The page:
34. Practical Reasons • Given key role of ontologies in e-Science and Semantic Web, it is essential to provide tools and services to help users: • Design and maintain high quality ontologies, e.g.: • Meaningful— all named classes can have instances • Correct— captured intuitions of domain experts • Minimally redundant— no unintended synonyms • Richly axiomatised— (sufficiently) detailed descriptions • Store (large numbers) of instances of ontology classes, e.g.: • Annotations from web pages (or gene product data) • Answer queries over ontology classes and instances, e.g.: • Find more general/specific classes • Retrieve annotations/pages matching a given description • Integrate and align multiple ontologies

  35. Why Decidable Reasoning? • OWL constructors/axioms restricted so reasoning is decidable • Consistent with Semantic Web's layered architecture • XML provides syntax transport layer • RDF(S) provides basic relational language and simple ontological primitives • OWL provides powerful but still decidable ontology language • Further layers (e.g. SWRL) will extend OWL • Will almost certainly be undecidable • Facilitates provision of reasoning services • “Practical” algorithms for sound and complete reasoning • Several implemented systems • Evidence of empirical tractability

  36. Why Sound & Complete Reasoning? • Important for ontology design • Ontologists need to have complete confidence in reasoner • Otherwise they will cease to trust results • Doubting unexpected results makes reasoner useless • Important for ontology deployment • Many realistic web applications will be agent ↔ agent • No human intervention to spot glitches in reasoning • Incomplete reasoning might be OK in 3-valued system • But “don’t know” typically treated as “no”

  37. Basic Inference Tasks • Knowledge is correct (captures intuitions) • Does C subsume D w.r.t. ontology O? (in every modelI of O, CIµDI ) • Knowledge is minimally redundant (no unintended synonyms) • Is C equivallent to D w.r.t. O? (in every modelI of O, CI = DI ) • Knowledge is meaningful (classes can have instances) • Is C is satisfiable w.r.t. O? (there exists some modelI of O s.t. CI; ) • Querying knowledge • Is x an instance of C w.r.t. O? (in every modelI of O, xI2CI ) • Is hx,yi an instance of R w.r.t. O? (in every modelI of O, (xI,yI) 2RI ) • Above problems can be solved using highly optimised DL reasoners

  38. E.g.: Reasoning Support for Ontology Design

  39. E.g.: Reasoning Support for Instance Retrieval

  40. DL Reasoning: Highly Optimised Implementations • DL reasoning based on tableaux algorithms • Naive implementation → effective non-termination • Modern systems include MANY optimisations • Optimised classification (compute partial ordering) • Enhanced traversal (exploits information from previous tests) • Use structural information to select classification order • Optimised subsumption testing (search for models) • Normalisation and simplification of concepts • Absorption (simplification) of axioms • Dependency directed backtracking • Caching of satisfiability results and (partial) models • Heuristic ordering of propositional and modal expansion • …

  41. Research Challenges • Increased expressive power • Existing DL systems implement (at most) SHIQ • OWL extends SHIQ with datatypes and nominals (SHOIN(Dn)) • Future (undecidable) extensions such as SWRL • Scalability • Very large ontologies • Reasoning with (very large numbers of) individuals • Other reasoning tasks • Querying • Matching • Least common subsumer • ... • Tools and Infrastructure • Support for large scale ontological engineering and deployment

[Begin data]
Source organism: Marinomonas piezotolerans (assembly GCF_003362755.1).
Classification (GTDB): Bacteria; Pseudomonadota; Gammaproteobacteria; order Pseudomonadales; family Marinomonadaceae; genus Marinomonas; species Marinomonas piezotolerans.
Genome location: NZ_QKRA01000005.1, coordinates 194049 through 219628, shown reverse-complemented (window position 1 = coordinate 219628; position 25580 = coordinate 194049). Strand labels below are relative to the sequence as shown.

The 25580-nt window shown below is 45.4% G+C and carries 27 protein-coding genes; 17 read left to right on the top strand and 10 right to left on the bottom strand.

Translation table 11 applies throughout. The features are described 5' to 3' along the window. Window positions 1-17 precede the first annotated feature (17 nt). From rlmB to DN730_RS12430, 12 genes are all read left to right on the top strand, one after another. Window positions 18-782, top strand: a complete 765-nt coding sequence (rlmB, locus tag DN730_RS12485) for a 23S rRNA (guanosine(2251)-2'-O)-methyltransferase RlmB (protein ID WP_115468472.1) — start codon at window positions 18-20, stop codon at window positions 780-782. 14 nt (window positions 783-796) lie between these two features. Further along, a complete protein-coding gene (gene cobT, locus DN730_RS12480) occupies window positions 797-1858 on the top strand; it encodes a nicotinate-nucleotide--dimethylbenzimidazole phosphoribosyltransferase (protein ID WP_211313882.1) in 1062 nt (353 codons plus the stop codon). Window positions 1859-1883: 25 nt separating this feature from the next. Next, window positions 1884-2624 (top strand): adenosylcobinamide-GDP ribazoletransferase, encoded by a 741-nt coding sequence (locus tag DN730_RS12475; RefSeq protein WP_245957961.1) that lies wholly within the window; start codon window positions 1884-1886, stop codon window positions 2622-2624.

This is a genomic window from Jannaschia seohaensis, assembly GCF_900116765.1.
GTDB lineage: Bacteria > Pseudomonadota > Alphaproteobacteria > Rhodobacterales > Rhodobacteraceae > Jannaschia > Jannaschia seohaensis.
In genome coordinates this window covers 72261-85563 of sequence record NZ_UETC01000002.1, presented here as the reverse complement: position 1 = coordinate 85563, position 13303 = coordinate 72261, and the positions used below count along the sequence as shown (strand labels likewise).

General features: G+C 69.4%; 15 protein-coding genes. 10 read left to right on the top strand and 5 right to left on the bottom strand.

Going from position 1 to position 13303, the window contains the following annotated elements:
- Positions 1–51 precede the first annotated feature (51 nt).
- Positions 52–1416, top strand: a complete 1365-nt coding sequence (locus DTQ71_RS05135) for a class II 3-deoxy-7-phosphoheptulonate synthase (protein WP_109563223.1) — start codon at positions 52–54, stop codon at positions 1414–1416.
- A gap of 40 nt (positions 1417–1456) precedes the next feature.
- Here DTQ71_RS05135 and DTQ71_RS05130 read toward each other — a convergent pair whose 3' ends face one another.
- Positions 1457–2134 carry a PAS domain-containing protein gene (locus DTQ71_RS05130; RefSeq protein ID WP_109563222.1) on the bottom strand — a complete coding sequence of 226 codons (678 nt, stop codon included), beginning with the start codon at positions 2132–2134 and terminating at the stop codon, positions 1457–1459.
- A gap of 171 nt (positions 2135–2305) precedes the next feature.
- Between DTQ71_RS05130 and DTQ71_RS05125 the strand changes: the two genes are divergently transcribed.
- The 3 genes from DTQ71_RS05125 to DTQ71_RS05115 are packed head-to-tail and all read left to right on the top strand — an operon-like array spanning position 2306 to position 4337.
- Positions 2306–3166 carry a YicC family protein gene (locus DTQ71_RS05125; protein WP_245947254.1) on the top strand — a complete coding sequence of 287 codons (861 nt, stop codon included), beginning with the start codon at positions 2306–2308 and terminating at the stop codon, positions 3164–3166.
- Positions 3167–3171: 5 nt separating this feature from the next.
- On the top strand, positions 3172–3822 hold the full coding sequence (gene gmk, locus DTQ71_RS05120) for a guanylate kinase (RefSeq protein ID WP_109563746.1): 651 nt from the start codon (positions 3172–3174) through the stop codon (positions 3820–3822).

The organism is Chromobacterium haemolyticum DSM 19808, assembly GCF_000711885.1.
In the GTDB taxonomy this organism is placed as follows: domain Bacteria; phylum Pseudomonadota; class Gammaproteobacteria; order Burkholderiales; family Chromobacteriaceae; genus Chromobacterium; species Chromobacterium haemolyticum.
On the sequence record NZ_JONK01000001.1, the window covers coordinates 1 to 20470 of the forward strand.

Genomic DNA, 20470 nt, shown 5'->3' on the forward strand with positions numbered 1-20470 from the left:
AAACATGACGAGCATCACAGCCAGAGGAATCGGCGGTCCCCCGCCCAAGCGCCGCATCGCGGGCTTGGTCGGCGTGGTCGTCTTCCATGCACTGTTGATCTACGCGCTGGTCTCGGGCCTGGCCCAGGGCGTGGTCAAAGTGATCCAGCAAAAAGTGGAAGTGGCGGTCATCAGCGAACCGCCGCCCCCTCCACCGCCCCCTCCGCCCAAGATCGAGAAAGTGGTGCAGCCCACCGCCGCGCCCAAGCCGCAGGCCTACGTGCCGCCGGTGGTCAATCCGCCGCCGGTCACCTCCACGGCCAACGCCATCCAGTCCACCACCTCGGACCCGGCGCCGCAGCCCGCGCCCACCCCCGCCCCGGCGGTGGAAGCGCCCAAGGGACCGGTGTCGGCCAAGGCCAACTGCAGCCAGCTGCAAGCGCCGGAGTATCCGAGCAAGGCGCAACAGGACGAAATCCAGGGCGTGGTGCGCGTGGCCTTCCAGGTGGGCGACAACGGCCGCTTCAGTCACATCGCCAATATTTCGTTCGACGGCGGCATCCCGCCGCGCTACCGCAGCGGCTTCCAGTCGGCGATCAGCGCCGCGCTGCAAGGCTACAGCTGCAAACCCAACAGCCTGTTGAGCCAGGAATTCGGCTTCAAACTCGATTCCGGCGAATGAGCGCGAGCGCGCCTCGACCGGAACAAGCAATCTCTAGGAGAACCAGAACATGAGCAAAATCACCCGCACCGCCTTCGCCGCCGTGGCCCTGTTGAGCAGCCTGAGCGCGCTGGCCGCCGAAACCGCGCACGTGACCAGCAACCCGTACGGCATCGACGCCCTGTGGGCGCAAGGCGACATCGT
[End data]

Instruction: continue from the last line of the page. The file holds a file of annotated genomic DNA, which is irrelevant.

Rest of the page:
42. Summary 1 • DLs are family of object oriented KR formalisms related to frames and Semantic networks • Distinguished by formal semantics and inference services • Semantic Web aims to make web resources accessible to automated processes • Ontologies will play key role by providing vocabulary for semantic markup • OWL is a DL based ontology language designed for the Web • Exploits existing standards: XML, RDF(S) • Adds KR idioms from object oriented and frame systems • W3C recommendation and already widely adopted in e-Science • DL provides formal foundations and reasoning support

  43. Summary 2 • Reasoning is important because • Understanding is closely related to reasoning • Essential for design, maintenance and deployment of ontologies • Reasoning support based on DL systems • Sound and complete reasoning • Highly optimised implementations • Challenges remain • Reasoning with full OWL language • (Convincing) demonstration(s) of scalability • New reasoning tasks • Development of (more) high quality tools and infrastructure

  44. Acknowledgements Thanks to the many people who I have worked with, in particular: • Dieter Fensel • Frank van Harmelen • Zhiming Pan • Peter Patel-Schneider • Alan Rector • Uli Sattler

  45. Resources • Slides from this talk • http://www.cs.man.ac.uk/~horrocks/Slides/ICIIP • FaCT system (open source) • http://www.cs.man.ac.uk/FaCT/ • OilEd (open source) • http://oiled.man.ac.uk/ • Protégé • http://protege.stanford.edu/plugins/owl/ • W3C Web-Ontology (WebOnt) working group (OWL) • http://www.w3.org/2001/sw/WebOnt/ • DL Handbook, Cambridge University Press • http://books.cambridge.org/0521781760.htm

  46. Select Bibliography • Ian Horrocks, Peter F. Patel-Schneider, and Frank van Harmelen. From SHIQ and RDF to OWL: The making of a web ontology language. Journal of Web Semantics, 2003. • Franz Baader, Ian Horrocks, and Ulrike Sattler. Description logics as ontology languages for the semantic web. In Festschrift in honor of Jörg Siekmann, LNAI. Springer, 2003. • I. Horrocks and U. Sattler. Ontology reasoning in the SHOQ(D) description logic. In Proc. of IJCAI 2001. All available from http://www.cs.man.ac.uk/~horrocks/Publications/